Marjory Pitchers – Just A Part of Me

You know I’ve only ever known one other person with an artificial eye.  I was about five and a half when I lost my eye.  We were living near Albany. (Rural town South-west Western Australia) I was walking hand in hand with friends.  Some barbed wire that held a gate closed, flicked back and hooked my eye out.

My father ran three miles to borrow a car to take me to Albany Hospital. Then I spent three months in Fremantle Hospital. Attempts to get the eye to heal failed and they removed it.

A man came to Fremantle Hospital with a box of eyes and fitted me with a new eye.  That was Mr Buckeridge.  It was horrible growing up with an artificial eye back then.  People said unkind things.  I said it was alright but it wasn’t.  Eventually I let the teasing wash over me.

I married in 1941 and the day after my wedding my husband went off to war.  I only saw him for a day in the next five years.  I conceived a child from that reunion.  By then I had left Katanning and went to live with my sister in Narrogin.  After the war my husband and I settled back in Katanning as that was his hometown.  We had two more children.

I had a glass eye at this time that was made by Mr Schaler who came over from the eastern states.  He made me two eyes.  The first one was successful.  The second one exploded in the socket and split in two pieces.  People who’d worked with me for ten years were amazed – they’d never realised the eye wasn’t mine.

I never told people I had an artificial eye. I didn’t see any reason to. It was just a part of me.  If you grow up with something it doesn’t seem to matter as much as it does if you lose an eye later in life.  My friend lost her eye in an accident as an elderly person.  She told me she feels half blind.  I’ve never felt that because I’ve never known any different.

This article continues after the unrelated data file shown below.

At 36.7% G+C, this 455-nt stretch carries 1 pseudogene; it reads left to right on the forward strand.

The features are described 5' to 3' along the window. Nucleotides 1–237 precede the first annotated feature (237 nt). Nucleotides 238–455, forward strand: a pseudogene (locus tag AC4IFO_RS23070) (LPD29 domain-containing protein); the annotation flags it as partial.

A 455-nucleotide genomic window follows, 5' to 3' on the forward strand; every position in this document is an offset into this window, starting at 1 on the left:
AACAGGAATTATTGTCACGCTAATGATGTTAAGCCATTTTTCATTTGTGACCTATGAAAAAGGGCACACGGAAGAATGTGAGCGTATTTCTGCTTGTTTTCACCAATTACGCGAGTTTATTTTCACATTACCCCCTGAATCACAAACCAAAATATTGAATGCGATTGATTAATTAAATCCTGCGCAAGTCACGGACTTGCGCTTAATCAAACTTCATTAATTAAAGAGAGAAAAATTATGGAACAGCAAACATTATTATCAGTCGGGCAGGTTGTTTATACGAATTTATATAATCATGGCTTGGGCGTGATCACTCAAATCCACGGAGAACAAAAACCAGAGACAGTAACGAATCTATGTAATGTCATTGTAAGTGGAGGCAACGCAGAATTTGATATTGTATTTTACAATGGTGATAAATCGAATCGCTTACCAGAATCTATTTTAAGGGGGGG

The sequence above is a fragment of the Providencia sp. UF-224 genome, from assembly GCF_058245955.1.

I was a keen sports person.  I ran and did highjump.  I was good at both of them.  Later I took up croquet instead of bowls. I had to practice day after day.  Eventually I was President of the Katanning Croquet Association.  I also played for the Victoria Park Club for years.  Having an artificial eye never stopped me doing anything.  Mind you my father did spoil me a bit.

I ran a cafe in Katanning for 14 years.  It started out as just a tea and cake place.  The boss let me run it my way.  The business built up to be the life of the town where everyone met.  I ended up with five girls and two casuals.  The girls loved working there and knocked back other jobs.

The girls at work knew that I hated spiders. As a joke they used to leave a big plastic spider in the flour bins sometimes.  To take revenge I once hid an artificial eye in the cream on a birthday cake.  I can still hear the girl screaming.  There was no trouble with spiders after that.

I left the café and came to live in Perth when my husband became ill. I made a life for myself here.  Doing voluntary work during the first ten years has made all the difference.  I saw people in nursing homes and that helped me to see how fortunate my choices were.  When I finally left I received a letter saying-

“It is not every day (or even every decade) that such a wonderful person becomes a part of our lives, not only as a committed volunteer but also as a person who can co-ordinate a kiosk, make desserts for candlelight dinners, make cakes and preserves for market days, actively fundraise, chat with residents and staff and most importantly make “the best sponge cake ever.”

I find Paul (Geelen) a kind sort of person. I told him that I could no longer manage the stairs to his office.  He just said, “Well I’ll just come to you.”   He didn’t have to do that.

Marjory’s Sponge Recipe

4 eggs (separate yolks and whites), 3/4 cup caster sugar, ½ tsp bi-carb soda, 2 tbsp cornflour, 1 tsp cream of tartar, 2 tbsps custard powder, 3/4 cup plain flour, 1/2 tsp vanilla  

Method

Preheat oven at 180C.  Line your tin. Beat the egg yolks and caster sugar until creamy. Beat the egg whites until stiff. Add the flour mixture to the egg white. Fold in the creamy mixture. Pour into a round greased tin. Bake for 22 minutes. 

As told to Julia Sutton. Reprinted with permission from Marjory Pitchers.  You may link to this story, but please do not copy or otherwise circulate.